Bone densitometry with DXA (dual energy X-ray absorptiometry) and QCT (quantitative computed tomography) techniques are used for in vivo assessment of bone strength and thereby prediction of fracture risk. However, only few in vitro studies have investigated and compared these techniques’ ability to determine vertebral compressive strength. The aim of the present study was to (1) assess the predictive value of DXA, QCT, and pQCT (peripheral QCT) for vertebral bone compressive strength assessed by mechanical testing; (2) describe both linear and power relationship between density and strength; and (3) evaluate whether gender-related differences in the above relations were present. The material comprised human lumbar vertebrae L3 from 51 women and 50 men (age range: 18 to 96 years). The study showed that both DXA and CT techniques (QCT and pQCT) have a high predictive value for vertebral strength. The DXA BMD had a high correlation with maximum compressive load (r² = 0.86). The QCT and pQCT had high correlations with maximum compressive stress (r² = 0.75 and r² = 0.86, respectively). The correlation between ash density of the biomechanically tested specimen and maximum compressive stress was r² = 0.88. There were no differences between linear and power fit in the degree of determination between density and strength. There was no gender-related difference in the relationship between volumetric density and maximum compressive stress. In conclusion, it was demonstrated that DXA, QCT, and pQCT are ex situ equally capable of predicting vertebral compressive strength with a degree of determination (r²) between 75% and 86%. No differences were found between linear and power analysis of the relationship between density and strength, and no difference was found in the density strength relationship between women and men.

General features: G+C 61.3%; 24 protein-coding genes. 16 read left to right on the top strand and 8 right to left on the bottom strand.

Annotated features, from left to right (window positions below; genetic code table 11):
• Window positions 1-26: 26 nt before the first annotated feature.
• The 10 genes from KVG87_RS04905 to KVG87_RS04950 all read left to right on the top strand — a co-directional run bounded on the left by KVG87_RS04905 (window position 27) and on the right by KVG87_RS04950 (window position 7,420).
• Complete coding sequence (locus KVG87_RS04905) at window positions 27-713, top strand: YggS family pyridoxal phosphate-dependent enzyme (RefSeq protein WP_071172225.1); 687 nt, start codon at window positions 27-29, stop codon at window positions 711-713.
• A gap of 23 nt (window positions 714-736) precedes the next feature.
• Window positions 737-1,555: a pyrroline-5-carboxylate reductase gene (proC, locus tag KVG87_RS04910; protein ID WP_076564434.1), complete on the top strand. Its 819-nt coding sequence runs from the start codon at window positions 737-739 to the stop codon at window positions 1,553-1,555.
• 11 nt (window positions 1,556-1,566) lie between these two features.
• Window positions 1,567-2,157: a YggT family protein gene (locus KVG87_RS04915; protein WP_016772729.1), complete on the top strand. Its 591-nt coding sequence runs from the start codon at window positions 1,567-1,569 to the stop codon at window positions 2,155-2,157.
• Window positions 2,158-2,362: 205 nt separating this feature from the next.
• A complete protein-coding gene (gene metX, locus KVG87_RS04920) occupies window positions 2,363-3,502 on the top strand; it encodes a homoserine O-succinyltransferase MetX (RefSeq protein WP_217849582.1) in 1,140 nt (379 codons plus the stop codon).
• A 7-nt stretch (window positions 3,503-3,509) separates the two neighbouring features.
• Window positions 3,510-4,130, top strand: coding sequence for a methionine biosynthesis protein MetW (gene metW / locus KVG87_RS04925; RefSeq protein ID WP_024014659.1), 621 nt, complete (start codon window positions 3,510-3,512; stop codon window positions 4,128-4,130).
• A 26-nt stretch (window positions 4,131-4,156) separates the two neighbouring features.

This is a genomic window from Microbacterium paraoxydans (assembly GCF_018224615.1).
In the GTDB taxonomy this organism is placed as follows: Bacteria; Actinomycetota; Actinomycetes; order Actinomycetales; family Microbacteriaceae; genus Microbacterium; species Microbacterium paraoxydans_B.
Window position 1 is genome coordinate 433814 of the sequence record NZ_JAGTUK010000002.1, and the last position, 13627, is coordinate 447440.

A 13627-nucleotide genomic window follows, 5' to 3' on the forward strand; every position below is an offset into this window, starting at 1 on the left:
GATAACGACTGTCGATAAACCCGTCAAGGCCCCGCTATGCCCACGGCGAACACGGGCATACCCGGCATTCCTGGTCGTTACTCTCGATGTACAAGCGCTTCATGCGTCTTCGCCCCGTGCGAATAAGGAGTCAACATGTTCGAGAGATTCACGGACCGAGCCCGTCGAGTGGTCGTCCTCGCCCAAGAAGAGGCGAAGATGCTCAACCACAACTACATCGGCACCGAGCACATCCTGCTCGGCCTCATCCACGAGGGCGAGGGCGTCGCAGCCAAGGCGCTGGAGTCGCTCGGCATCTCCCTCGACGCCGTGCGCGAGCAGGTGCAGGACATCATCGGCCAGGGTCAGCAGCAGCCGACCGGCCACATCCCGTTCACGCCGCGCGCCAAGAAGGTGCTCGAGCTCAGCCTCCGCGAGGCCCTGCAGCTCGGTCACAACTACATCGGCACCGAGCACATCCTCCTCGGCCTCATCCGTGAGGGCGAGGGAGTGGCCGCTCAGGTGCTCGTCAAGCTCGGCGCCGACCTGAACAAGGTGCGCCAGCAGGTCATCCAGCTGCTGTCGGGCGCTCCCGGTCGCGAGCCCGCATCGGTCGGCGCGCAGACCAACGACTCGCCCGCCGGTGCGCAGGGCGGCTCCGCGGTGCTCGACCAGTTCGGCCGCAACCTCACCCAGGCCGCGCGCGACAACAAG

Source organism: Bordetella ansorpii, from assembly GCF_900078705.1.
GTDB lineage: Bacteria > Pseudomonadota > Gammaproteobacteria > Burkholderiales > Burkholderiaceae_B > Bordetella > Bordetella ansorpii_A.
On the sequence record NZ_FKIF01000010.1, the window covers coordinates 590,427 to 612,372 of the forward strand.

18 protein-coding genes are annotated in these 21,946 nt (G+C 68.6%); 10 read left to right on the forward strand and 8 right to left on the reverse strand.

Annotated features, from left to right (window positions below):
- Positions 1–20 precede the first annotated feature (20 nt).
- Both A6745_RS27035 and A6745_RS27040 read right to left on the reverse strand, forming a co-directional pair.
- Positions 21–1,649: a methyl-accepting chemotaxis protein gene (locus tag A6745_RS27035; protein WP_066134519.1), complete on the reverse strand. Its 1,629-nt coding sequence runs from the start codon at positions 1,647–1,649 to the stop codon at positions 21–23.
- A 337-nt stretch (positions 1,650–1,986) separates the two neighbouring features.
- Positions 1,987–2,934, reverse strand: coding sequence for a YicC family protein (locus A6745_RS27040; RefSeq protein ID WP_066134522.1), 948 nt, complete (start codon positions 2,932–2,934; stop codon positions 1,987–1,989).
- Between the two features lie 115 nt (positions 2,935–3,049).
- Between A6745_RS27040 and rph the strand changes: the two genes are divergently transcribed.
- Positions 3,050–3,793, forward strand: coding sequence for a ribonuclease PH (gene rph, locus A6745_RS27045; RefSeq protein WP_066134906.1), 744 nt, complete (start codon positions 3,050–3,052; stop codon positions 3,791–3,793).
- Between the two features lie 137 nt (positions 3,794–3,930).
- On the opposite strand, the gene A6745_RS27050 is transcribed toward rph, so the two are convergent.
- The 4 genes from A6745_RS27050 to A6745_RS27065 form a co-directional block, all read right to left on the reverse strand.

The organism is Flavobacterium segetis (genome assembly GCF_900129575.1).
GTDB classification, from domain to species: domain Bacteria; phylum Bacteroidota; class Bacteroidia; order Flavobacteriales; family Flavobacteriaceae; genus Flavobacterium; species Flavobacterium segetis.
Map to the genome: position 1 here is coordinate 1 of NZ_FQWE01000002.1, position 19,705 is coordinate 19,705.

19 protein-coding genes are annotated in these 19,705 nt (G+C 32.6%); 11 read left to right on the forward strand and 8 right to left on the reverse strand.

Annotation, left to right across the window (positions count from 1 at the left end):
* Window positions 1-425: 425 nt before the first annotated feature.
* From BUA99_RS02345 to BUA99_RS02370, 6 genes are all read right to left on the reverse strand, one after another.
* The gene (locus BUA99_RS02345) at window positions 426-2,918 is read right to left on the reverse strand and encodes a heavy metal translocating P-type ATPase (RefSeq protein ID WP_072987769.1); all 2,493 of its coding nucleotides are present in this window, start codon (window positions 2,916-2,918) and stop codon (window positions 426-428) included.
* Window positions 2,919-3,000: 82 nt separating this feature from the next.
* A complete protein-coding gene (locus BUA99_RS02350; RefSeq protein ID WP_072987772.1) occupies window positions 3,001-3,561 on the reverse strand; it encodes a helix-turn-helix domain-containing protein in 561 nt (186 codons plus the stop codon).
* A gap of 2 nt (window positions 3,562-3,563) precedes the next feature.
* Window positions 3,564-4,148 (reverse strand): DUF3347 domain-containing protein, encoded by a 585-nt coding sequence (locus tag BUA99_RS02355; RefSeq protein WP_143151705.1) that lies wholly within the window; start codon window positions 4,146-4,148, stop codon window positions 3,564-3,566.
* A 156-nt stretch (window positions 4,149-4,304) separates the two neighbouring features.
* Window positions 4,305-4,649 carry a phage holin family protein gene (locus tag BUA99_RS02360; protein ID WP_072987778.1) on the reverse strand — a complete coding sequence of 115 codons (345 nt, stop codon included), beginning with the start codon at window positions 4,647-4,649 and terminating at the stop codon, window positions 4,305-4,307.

Keywords: DXA; QCT; Bone strength; Biomechanics; Vertebrae